Intel (Skylake / Kaby Lake) PortSmash CPU SMT Side-Channel

2018.11.05
Credit: Billy Brumley
Risk: Medium
Local: Yes
Remote: No
CWE: N/A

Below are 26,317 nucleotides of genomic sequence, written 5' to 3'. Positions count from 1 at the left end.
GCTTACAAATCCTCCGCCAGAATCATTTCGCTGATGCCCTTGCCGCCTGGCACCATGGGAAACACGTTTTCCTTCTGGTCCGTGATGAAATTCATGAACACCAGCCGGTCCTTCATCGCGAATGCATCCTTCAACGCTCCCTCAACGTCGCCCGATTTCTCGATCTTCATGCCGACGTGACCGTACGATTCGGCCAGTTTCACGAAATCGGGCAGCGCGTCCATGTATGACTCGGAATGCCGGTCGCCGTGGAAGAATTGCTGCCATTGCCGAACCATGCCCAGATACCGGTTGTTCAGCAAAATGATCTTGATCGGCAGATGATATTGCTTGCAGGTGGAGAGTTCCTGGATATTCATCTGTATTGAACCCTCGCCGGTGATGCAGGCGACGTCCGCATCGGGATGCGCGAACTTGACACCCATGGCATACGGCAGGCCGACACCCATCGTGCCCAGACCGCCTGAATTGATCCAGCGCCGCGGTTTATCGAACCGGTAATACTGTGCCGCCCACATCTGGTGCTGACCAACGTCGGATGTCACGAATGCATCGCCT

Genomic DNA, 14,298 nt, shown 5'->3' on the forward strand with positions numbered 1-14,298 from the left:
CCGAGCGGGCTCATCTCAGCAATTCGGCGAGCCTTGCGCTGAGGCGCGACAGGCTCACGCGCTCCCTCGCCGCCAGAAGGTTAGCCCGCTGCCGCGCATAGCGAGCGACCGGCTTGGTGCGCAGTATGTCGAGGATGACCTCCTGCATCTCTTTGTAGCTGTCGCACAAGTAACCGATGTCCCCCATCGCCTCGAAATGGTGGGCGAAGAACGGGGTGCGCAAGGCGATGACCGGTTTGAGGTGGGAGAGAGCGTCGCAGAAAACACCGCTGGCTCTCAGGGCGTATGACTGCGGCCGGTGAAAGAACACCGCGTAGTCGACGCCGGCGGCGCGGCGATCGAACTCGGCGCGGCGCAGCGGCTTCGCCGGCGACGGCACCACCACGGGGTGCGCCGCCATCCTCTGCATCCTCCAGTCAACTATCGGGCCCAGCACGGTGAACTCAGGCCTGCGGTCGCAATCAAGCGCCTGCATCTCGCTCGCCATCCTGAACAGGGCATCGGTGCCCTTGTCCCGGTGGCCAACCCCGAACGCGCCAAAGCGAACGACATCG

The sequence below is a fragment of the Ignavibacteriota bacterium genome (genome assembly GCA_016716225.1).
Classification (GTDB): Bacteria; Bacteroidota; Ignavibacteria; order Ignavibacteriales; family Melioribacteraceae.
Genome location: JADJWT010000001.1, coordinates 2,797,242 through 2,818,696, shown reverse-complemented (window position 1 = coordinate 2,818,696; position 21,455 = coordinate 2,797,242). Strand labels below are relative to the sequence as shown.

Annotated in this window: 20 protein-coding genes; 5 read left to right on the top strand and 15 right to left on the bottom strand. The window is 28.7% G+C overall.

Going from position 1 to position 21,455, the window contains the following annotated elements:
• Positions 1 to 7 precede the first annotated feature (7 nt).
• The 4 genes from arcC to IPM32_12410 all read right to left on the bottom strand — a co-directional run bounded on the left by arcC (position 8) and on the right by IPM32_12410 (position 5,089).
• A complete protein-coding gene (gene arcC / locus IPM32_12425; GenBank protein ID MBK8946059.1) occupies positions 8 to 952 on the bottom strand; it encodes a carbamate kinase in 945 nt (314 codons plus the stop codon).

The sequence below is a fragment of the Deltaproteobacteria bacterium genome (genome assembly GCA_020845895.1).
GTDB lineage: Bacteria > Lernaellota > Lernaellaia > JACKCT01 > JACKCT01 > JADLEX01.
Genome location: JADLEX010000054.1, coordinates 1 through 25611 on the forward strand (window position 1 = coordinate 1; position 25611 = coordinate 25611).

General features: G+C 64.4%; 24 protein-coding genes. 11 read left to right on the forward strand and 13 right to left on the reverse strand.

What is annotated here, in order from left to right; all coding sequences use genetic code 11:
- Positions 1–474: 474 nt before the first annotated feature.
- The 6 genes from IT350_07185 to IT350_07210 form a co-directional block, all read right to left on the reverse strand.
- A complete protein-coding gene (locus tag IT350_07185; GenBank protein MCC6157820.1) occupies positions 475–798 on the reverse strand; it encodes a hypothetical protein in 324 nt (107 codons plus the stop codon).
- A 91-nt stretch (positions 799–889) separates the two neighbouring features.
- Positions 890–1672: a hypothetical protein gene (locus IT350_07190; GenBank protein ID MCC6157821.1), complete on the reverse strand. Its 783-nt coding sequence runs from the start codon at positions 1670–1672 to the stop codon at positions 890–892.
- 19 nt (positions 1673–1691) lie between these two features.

# Summary This is a proof-of-concept exploit of the PortSmash microarchitecture attack, tracked by CVE-2018-5407. ![Alt text](parse_raw_simple.png?raw=true "Title") # Setup ## Prerequisites A CPU featuring SMT (e.g. Hyper-Threading) is the only requirement. This exploit code should work out of the box on Skylake and Kaby Lake. For other SMT architectures, customizing the strategies and/or waiting times in `spy` is likely needed. ## OpenSSL Download and install OpenSSL 1.1.0h or lower: cd /usr/local/src wget https://www.openssl.org/source/openssl-1.1.0h.tar.gz tar xzf openssl-1.1.0h.tar.gz cd openssl-1.1.0h/ export OPENSSL_ROOT_DIR=/usr/local/ssl ./config -d shared --prefix=$OPENSSL_ROOT_DIR --openssldir=$OPENSSL_ROOT_DIR -Wl,-rpath=$OPENSSL_ROOT_DIR/lib make -j8 make test sudo checkinstall --strip=no --stripso=no --pkgname=openssl-1.1.0h-debug --provides=openssl-1.1.0h-debug --default make install_sw If you use a different path, you'll need to make changes to `Makefile` and `sync.sh`. # Tooling ## freq.sh Turns off frequency scaling and TurboBoost. ## sync.sh Sync trace through pipes. It has two victims, one of which should be active at a time: 1. The stock `openssl` running `dgst` command to produce a P-384 signature. 2. A harness `ecc` that calls scalar multiplication directly with a known key. (Useful for profiling.) The script will generate a P-384 key pair in `secp384r1.pem` if it does not already exist. The script outputs `data.bin` which is what `openssl dgst` signed, and you should be able to verify the ECDSA signature `data.sig` afterwards with openssl dgst -sha512 -verify secp384r1.pem -signature data.sig data.bin In the `ecc` tool case, `data.bin` and `secp384r1.pem` are meaningless and `data.sig` is not created. For the `taskset` commands in `sync.sh`, the cores need to be two logical cores of the same physical core; sanity check with $ grep '^core id' /proc/cpuinfo core id : 0 core id : 1 core id : 2 core id : 3 core id : 0 core id : 1 core id : 2 core id : 3 So the script is currently configured for logical cores 3 and 7 that both map to physical core 3 (`core_id`). ## spy Measurement process that outputs measurements in `timings.bin`. To change the `spy` strategy, check the port defines in `spy.h`. Only one strategy should be active at build time. Note that `timings.bin` is actually raw clock cycle counter values, not latencies. Look in `parse_raw_simple.py` to understand the data format if necessary. ## ecc Victim harness for running OpenSSL scalar multiplication with known inputs. Example: ./ecc M 4 deadbeef0123456789abcdef00000000c0ff33 Will execute 4 consecutive calls to `EC_POINT_mul` with the given hex scalar. ## parse_raw_simple.py Quick and dirty hack to view 1D traces. The top plot is the raw trace. Everything below is a different digital filter of the raw trace for viewing purposes. Zoom and pan are your friends here. You might have to adjust the `CEIL` variable if the plots are too aggressively clipped. Python packages: sudo apt-get install python-numpy python-matplotlib # Usage Turn off frequency scaling: ./freq.sh Make sure everything builds: make clean make Take a measurement: ./sync.sh View the trace: python parse_raw_simple.py timings.bin You can play around with one victim at a time in `sync.sh`. Sample output for the `openssl dgst` victim is in `parse_raw_simple.png`. # Credits * Alejandro Cabrera Aldaya (Universidad Tecnológica de la Habana (CUJAE), Habana, Cuba) * Billy Bob Brumley (Tampere University of Technology, Tampere, Finland) * Sohaib ul Hassan (Tampere University of Technology, Tampere, Finland) * Cesar Pereida García (Tampere University of Technology, Tampere, Finland) * Nicola Tuveri (Tampere University of Technology, Tampere, Finland) EDB Download: https://github.com/offensive-security/exploitdb-bin-sploits/raw/master/bin-sploits/45785.zip


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